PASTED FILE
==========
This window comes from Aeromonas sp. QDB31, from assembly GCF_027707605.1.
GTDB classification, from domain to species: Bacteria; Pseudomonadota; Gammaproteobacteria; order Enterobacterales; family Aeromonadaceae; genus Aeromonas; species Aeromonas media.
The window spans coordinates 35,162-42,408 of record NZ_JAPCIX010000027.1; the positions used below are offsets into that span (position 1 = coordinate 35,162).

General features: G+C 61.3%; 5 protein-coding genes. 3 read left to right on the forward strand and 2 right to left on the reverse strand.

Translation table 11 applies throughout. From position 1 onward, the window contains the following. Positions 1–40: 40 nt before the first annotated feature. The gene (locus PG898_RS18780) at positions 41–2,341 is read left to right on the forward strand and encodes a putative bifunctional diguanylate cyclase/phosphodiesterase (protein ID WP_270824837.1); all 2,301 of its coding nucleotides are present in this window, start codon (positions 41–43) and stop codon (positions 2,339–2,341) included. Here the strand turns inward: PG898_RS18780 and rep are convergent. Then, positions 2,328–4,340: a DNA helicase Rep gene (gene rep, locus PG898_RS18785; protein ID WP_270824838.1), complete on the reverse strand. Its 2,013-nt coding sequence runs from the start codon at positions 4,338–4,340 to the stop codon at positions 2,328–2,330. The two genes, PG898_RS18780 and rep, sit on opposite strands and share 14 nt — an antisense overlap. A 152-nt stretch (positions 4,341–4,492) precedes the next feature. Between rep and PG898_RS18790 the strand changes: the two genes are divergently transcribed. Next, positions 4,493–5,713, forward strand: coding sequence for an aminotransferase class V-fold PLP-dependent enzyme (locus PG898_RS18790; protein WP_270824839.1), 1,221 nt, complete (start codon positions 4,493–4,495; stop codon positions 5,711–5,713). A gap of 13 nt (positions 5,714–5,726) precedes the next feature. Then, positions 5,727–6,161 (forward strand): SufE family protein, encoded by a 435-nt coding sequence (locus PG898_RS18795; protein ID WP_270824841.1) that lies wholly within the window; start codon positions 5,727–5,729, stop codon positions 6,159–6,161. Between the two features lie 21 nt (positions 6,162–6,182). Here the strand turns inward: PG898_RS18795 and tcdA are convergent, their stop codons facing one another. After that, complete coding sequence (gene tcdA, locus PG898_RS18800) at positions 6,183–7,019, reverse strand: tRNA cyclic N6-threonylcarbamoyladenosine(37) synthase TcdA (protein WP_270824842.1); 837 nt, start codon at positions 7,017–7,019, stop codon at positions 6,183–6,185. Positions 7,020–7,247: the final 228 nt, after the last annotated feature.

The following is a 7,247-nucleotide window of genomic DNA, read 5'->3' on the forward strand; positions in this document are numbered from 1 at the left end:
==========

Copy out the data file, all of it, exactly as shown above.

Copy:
This window comes from Aeromonas sp. QDB31, from assembly GCF_027707605.1.
GTDB classification, from domain to species: Bacteria; Pseudomonadota; Gammaproteobacteria; order Enterobacterales; family Aeromonadaceae; genus Aeromonas; species Aeromonas media.
The window spans coordinates 35,162-42,408 of record NZ_JAPCIX010000027.1; the positions used below are offsets into that span (position 1 = coordinate 35,162).

General features: G+C 61.3%; 5 protein-coding genes. 3 read left to right on the forward strand and 2 right to left on the reverse strand.

Translation table 11 applies throughout. From position 1 onward, the window contains the following. Positions 1–40: 40 nt before the first annotated feature. The gene (locus PG898_RS18780) at positions 41–2,341 is read left to right on the forward strand and encodes a putative bifunctional diguanylate cyclase/phosphodiesterase (protein ID WP_270824837.1); all 2,301 of its coding nucleotides are present in this window, start codon (positions 41–43) and stop codon (positions 2,339–2,341) included. Here the strand turns inward: PG898_RS18780 and rep are convergent. Then, positions 2,328–4,340: a DNA helicase Rep gene (gene rep, locus PG898_RS18785; protein ID WP_270824838.1), complete on the reverse strand. Its 2,013-nt coding sequence runs from the start codon at positions 4,338–4,340 to the stop codon at positions 2,328–2,330. The two genes, PG898_RS18780 and rep, sit on opposite strands and share 14 nt — an antisense overlap. A 152-nt stretch (positions 4,341–4,492) precedes the next feature. Between rep and PG898_RS18790 the strand changes: the two genes are divergently transcribed. Next, positions 4,493–5,713, forward strand: coding sequence for an aminotransferase class V-fold PLP-dependent enzyme (locus PG898_RS18790; protein WP_270824839.1), 1,221 nt, complete (start codon positions 4,493–4,495; stop codon positions 5,711–5,713). A gap of 13 nt (positions 5,714–5,726) precedes the next feature. Then, positions 5,727–6,161 (forward strand): SufE family protein, encoded by a 435-nt coding sequence (locus PG898_RS18795; protein ID WP_270824841.1) that lies wholly within the window; start codon positions 5,727–5,729, stop codon positions 6,159–6,161. Between the two features lie 21 nt (positions 6,162–6,182). Here the strand turns inward: PG898_RS18795 and tcdA are convergent, their stop codons facing one another. After that, complete coding sequence (gene tcdA, locus PG898_RS18800) at positions 6,183–7,019, reverse strand: tRNA cyclic N6-threonylcarbamoyladenosine(37) synthase TcdA (protein WP_270824842.1); 837 nt, start codon at positions 7,017–7,019, stop codon at positions 6,183–6,185. Positions 7,020–7,247: the final 228 nt, after the last annotated feature.

The following is a 7,247-nucleotide window of genomic DNA, read 5'->3' on the forward strand; positions in this document are numbered from 1 at the left end: